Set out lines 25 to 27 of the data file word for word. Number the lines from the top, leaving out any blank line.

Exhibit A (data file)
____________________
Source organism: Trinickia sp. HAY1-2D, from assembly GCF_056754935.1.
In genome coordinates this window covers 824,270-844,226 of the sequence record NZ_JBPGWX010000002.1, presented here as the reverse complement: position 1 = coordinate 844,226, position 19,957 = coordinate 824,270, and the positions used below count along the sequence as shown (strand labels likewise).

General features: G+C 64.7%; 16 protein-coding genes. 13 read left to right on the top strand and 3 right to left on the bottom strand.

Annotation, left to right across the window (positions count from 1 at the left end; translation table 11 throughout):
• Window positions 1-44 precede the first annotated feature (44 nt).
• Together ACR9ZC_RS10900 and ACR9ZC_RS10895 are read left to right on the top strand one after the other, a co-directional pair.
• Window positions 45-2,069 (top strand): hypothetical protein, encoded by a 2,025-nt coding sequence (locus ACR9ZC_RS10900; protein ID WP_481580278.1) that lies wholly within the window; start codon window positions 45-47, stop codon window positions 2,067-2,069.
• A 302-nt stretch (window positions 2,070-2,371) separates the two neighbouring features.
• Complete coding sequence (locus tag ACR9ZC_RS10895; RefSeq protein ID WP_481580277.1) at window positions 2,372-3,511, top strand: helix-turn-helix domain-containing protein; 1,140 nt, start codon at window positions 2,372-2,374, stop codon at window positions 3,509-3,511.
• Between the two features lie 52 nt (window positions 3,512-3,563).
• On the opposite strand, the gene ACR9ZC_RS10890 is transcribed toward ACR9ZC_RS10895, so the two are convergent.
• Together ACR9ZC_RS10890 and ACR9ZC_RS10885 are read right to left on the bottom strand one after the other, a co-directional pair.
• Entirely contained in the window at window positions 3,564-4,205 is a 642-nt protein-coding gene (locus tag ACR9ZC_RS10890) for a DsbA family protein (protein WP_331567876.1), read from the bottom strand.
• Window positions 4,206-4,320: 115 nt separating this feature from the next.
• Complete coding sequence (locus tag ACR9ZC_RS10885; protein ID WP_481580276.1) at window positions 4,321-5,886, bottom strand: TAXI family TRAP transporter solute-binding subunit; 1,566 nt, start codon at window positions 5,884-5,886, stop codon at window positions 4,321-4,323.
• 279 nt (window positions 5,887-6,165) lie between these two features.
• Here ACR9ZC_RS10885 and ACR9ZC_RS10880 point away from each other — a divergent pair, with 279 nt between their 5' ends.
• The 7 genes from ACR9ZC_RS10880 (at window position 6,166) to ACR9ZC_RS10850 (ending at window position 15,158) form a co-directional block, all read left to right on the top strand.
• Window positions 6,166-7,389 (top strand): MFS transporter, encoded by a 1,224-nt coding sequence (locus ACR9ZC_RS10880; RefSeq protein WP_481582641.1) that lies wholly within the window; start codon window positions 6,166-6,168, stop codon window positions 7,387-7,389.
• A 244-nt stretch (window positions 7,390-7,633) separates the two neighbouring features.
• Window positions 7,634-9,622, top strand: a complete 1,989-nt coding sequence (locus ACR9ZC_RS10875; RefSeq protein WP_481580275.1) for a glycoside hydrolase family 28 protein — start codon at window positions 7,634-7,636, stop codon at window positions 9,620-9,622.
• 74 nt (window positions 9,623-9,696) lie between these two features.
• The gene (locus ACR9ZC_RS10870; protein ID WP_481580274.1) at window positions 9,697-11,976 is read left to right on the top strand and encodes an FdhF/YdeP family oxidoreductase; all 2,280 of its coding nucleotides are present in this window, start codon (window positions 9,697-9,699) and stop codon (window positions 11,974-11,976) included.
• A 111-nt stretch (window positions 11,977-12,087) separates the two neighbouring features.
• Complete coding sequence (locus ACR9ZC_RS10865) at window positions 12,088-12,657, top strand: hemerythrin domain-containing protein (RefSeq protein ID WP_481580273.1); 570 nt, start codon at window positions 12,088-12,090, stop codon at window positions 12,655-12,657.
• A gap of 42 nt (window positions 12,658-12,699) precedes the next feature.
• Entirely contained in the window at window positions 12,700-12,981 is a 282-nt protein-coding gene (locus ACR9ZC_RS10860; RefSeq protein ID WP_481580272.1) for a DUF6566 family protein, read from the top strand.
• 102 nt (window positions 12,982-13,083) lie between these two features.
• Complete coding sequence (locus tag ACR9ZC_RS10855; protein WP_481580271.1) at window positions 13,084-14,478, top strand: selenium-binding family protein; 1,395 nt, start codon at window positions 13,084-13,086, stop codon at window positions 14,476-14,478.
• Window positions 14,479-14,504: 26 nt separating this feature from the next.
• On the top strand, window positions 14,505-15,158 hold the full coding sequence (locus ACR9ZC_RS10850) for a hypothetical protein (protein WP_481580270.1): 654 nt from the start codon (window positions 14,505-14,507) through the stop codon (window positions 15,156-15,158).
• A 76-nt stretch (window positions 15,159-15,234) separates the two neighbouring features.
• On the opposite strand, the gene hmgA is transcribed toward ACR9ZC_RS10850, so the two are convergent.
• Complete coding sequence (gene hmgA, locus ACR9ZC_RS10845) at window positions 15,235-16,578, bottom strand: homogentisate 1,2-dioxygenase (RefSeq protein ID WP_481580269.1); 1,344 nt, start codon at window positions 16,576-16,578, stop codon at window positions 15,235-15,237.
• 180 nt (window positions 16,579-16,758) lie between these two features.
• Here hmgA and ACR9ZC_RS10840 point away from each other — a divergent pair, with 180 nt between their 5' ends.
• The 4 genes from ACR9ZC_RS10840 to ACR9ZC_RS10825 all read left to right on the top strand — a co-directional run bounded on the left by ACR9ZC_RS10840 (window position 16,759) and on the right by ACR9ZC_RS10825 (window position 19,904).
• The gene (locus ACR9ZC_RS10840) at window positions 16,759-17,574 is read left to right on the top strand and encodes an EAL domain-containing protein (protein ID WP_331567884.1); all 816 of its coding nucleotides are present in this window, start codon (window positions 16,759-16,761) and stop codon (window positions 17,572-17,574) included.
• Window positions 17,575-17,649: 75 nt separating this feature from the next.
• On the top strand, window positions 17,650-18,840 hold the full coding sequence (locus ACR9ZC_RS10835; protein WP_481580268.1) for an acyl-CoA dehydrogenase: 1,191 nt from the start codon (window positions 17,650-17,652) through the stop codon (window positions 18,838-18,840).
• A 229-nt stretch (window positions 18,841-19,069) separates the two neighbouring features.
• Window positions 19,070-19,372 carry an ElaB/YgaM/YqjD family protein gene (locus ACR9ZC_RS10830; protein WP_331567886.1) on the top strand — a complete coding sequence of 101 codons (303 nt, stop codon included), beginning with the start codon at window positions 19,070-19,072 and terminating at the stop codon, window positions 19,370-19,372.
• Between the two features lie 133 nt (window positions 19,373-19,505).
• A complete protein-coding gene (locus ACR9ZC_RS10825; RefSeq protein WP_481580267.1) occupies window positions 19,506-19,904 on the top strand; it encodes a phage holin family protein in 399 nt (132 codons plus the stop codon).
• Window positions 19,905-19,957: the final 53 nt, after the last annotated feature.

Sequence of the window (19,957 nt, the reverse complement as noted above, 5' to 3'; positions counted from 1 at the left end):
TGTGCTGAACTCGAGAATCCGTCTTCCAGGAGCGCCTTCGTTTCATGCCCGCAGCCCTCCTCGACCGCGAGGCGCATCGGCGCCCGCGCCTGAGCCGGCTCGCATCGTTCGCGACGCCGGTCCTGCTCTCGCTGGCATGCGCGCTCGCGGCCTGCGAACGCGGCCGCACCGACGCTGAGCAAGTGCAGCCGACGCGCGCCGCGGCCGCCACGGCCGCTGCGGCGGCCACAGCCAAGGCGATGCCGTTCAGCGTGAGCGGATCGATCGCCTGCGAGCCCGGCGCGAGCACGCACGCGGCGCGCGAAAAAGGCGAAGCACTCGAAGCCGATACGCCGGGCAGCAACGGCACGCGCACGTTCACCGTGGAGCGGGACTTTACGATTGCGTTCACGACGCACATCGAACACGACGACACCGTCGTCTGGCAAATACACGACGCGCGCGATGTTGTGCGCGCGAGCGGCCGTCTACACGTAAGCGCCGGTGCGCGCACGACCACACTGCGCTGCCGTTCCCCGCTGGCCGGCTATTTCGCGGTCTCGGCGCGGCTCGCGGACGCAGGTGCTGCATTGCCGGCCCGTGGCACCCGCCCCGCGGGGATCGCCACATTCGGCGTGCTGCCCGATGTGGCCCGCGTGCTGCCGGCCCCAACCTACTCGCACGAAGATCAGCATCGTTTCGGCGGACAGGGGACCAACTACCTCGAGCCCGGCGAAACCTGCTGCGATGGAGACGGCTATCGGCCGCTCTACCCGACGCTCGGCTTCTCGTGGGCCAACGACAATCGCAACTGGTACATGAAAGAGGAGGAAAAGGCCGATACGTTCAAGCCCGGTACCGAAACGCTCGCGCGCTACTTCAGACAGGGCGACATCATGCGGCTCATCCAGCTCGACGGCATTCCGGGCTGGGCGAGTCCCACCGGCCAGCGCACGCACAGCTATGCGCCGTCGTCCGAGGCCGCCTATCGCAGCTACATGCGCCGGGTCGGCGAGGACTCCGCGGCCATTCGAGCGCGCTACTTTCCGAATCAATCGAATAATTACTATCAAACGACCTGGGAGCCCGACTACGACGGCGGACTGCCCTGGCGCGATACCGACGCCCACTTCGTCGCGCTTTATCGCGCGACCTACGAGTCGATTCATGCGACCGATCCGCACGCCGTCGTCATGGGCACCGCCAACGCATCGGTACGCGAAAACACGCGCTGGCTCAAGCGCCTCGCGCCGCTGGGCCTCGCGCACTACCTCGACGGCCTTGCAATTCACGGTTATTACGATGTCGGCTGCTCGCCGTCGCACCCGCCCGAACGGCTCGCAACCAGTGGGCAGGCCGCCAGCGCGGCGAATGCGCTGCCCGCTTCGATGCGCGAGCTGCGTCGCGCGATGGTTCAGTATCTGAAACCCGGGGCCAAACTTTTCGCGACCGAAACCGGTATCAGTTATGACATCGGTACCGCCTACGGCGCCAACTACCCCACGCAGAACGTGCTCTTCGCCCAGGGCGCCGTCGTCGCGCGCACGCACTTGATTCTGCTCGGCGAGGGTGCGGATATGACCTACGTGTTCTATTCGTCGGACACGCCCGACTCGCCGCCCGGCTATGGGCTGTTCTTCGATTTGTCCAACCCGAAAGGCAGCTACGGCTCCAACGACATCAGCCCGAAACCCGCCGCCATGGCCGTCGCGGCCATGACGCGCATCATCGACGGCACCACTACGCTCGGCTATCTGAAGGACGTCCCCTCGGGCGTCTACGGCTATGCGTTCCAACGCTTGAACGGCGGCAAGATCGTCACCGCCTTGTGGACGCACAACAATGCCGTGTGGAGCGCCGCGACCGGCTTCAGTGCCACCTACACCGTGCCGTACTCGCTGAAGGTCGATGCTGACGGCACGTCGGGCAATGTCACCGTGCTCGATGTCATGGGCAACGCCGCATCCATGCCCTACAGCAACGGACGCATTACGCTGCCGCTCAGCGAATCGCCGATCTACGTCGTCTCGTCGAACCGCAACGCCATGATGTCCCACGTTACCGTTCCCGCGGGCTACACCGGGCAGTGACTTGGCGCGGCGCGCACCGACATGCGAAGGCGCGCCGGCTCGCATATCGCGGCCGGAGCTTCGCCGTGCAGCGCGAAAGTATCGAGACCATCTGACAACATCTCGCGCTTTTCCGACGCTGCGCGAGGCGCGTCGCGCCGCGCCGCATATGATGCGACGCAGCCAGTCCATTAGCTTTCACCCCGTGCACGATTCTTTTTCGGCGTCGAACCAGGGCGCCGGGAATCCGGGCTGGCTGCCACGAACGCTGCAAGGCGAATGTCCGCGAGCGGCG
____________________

• Complete coding sequence (locus ACR9ZC_RS10865) at window positions 12,088-12,657, top strand: hemerythrin domain-containing protein (RefSeq protein ID WP_481580273.1); 570 nt, start codon at window positions 12,088-12,090, stop codon at window positions 12,655-12,657.
• A gap of 42 nt (window positions 12,658-12,699) precedes the next feature.
• Entirely contained in the window at window positions 12,700-12,981 is a 282-nt protein-coding gene (locus ACR9ZC_RS10860; RefSeq protein ID WP_481580272.1) for a DUF6566 family protein, read from the top strand.